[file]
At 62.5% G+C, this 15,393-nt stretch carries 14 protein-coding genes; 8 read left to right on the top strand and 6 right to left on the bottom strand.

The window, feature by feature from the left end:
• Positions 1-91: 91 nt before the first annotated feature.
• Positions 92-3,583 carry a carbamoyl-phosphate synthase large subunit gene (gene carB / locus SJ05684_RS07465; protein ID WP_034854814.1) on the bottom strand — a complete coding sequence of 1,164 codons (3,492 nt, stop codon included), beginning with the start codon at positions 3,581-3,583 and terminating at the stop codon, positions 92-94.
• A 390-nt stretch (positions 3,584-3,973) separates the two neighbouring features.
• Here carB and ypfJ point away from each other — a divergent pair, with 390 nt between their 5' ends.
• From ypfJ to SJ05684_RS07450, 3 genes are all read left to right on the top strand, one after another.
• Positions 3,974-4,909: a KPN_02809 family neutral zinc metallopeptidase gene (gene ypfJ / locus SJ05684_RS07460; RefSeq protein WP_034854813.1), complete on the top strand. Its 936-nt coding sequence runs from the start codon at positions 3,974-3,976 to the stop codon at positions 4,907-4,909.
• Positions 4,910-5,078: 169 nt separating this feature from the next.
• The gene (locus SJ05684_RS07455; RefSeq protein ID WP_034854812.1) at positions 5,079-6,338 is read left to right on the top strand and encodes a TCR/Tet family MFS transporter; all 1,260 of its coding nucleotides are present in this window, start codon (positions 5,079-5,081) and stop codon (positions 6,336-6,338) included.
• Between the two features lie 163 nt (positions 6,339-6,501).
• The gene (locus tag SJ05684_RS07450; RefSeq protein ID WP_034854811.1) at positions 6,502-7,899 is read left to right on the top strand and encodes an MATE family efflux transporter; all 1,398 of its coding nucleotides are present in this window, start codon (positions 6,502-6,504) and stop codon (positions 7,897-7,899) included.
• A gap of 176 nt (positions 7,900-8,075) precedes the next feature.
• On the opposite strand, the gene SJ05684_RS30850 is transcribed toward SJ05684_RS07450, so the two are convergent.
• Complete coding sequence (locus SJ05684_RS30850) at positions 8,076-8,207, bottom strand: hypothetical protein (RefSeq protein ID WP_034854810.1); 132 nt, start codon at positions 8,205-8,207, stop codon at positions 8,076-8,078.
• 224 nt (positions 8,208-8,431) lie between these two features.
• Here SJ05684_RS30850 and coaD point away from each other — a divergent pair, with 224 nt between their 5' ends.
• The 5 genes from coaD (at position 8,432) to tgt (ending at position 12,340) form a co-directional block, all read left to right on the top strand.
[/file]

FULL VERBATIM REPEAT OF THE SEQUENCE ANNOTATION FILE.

At 62.5% G+C, this 15,393-nt stretch carries 14 protein-coding genes; 8 read left to right on the top strand and 6 right to left on the bottom strand.

The window, feature by feature from the left end:
• Positions 1-91: 91 nt before the first annotated feature.
• Positions 92-3,583 carry a carbamoyl-phosphate synthase large subunit gene (gene carB / locus SJ05684_RS07465; protein ID WP_034854814.1) on the bottom strand — a complete coding sequence of 1,164 codons (3,492 nt, stop codon included), beginning with the start codon at positions 3,581-3,583 and terminating at the stop codon, positions 92-94.
• A 390-nt stretch (positions 3,584-3,973) separates the two neighbouring features.
• Here carB and ypfJ point away from each other — a divergent pair, with 390 nt between their 5' ends.
• From ypfJ to SJ05684_RS07450, 3 genes are all read left to right on the top strand, one after another.
• Positions 3,974-4,909: a KPN_02809 family neutral zinc metallopeptidase gene (gene ypfJ / locus SJ05684_RS07460; RefSeq protein WP_034854813.1), complete on the top strand. Its 936-nt coding sequence runs from the start codon at positions 3,974-3,976 to the stop codon at positions 4,907-4,909.
• Positions 4,910-5,078: 169 nt separating this feature from the next.
• The gene (locus SJ05684_RS07455; RefSeq protein ID WP_034854812.1) at positions 5,079-6,338 is read left to right on the top strand and encodes a TCR/Tet family MFS transporter; all 1,260 of its coding nucleotides are present in this window, start codon (positions 5,079-5,081) and stop codon (positions 6,336-6,338) included.
• Between the two features lie 163 nt (positions 6,339-6,501).
• The gene (locus tag SJ05684_RS07450; RefSeq protein ID WP_034854811.1) at positions 6,502-7,899 is read left to right on the top strand and encodes an MATE family efflux transporter; all 1,398 of its coding nucleotides are present in this window, start codon (positions 6,502-6,504) and stop codon (positions 7,897-7,899) included.
• A gap of 176 nt (positions 7,900-8,075) precedes the next feature.
• On the opposite strand, the gene SJ05684_RS30850 is transcribed toward SJ05684_RS07450, so the two are convergent.
• Complete coding sequence (locus SJ05684_RS30850) at positions 8,076-8,207, bottom strand: hypothetical protein (RefSeq protein ID WP_034854810.1); 132 nt, start codon at positions 8,205-8,207, stop codon at positions 8,076-8,078.
• 224 nt (positions 8,208-8,431) lie between these two features.
• Here SJ05684_RS30850 and coaD point away from each other — a divergent pair, with 224 nt between their 5' ends.
• The 5 genes from coaD (at position 8,432) to tgt (ending at position 12,340) form a co-directional block, all read left to right on the top strand.